Retour vers liste

Détail de la contribution

Auteur: David BRADLEY

Resilience linguistics, language maintenance and language revitalisation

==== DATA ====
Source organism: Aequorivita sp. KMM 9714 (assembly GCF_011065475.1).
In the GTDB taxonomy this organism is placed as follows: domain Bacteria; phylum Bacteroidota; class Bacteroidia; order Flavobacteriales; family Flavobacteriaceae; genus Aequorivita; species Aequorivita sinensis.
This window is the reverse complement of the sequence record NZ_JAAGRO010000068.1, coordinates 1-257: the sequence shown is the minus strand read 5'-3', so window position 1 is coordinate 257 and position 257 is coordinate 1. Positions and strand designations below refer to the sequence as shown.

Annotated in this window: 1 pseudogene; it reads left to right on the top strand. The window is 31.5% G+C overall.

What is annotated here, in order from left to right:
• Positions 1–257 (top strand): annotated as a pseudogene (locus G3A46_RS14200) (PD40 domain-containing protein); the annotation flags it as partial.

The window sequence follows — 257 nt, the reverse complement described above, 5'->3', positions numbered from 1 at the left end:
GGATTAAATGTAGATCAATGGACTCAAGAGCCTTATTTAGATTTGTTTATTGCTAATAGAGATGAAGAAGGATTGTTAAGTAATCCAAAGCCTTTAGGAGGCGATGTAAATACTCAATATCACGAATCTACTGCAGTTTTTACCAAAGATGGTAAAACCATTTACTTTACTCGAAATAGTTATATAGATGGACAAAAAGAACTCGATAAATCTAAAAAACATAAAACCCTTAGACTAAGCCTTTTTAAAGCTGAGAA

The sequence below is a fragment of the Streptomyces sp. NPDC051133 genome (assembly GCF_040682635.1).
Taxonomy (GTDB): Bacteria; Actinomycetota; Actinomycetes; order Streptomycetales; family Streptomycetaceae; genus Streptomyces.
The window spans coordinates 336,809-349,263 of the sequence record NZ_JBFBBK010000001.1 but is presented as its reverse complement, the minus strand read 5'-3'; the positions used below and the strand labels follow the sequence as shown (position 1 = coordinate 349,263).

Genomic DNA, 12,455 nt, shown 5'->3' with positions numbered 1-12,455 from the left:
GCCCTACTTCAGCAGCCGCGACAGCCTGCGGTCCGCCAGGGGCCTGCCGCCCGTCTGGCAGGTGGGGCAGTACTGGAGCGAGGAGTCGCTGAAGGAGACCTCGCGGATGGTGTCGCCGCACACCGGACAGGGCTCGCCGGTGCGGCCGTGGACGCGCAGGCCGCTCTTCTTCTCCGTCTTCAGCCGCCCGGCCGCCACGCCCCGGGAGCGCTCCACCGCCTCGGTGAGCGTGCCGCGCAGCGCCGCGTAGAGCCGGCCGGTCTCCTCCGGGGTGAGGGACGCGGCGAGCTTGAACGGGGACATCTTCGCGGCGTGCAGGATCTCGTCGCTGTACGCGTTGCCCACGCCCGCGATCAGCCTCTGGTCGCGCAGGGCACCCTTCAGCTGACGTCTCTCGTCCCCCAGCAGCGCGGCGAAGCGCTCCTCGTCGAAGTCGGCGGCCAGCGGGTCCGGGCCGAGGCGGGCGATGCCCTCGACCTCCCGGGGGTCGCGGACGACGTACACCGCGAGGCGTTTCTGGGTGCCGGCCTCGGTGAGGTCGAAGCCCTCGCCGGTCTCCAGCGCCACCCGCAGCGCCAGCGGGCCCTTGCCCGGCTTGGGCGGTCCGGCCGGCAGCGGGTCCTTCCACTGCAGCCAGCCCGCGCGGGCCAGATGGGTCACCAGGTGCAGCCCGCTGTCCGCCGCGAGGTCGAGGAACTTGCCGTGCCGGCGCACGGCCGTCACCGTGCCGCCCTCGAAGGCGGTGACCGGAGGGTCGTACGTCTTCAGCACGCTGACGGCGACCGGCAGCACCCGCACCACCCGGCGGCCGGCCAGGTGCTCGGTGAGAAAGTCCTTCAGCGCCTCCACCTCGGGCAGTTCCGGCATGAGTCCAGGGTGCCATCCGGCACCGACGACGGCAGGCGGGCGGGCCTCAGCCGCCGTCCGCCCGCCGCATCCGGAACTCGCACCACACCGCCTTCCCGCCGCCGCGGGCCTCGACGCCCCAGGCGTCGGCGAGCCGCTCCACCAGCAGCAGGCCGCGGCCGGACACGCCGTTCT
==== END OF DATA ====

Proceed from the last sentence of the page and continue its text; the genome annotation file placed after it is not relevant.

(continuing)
Abstract/Résumé: Resilience thinking is a new paradigm in ecology which recognises that change in a range of external circumstances may lead to catastrophic change in ecological systems, that changing input parameters can be measured and related to outcomes, and that change may be rapid and discrete, leading to new but very different equilibrium situations. This approach has also been applied to human ecology, but so far mainly concerning social and economic change. Resilience linguistics applies these principles to language endangerment, with a view to understanding the dynamics of community language choices and in particular how to stabilise, maintain and revitalise its own language. There have been various attempts to make scales of language endangerment based on lists of factors, starting with Fishman’s GIDS (recently revised into EGIDS by Lewis) and continuing with the scales of endangerment of Wurm as applied by UNESCO, of Krauss as applied in Brenzinger, and so on. The problem with all such scales is that they try to assign universal linear scalar values to parameters which are continuous, incommensurable and which have different relative levels of effect in different communities. In resilience linguistics, we work with communities, train in-group experts and empirically observe the current ecolinguistic situation, including a wide range of general and local factors, at the individual, family, village and community level. When a core group to lead the process within the community is ready, this can be followed by appropriate bottom-up maintenance and revitalisation efforts such as orthography and materials development, documentation of traditional and new types of language and cultural activities, and advocacy for language and other group rights within a larger dominant community. This paper discusses the results of applying these principles in several communities in Thailand and in China, and problems which have arisen in the implementation of this approach. It attempts to generalise about feasible strategies to promote language maintenance in the developing world. Many of these strategies may also be relevant in the developed world.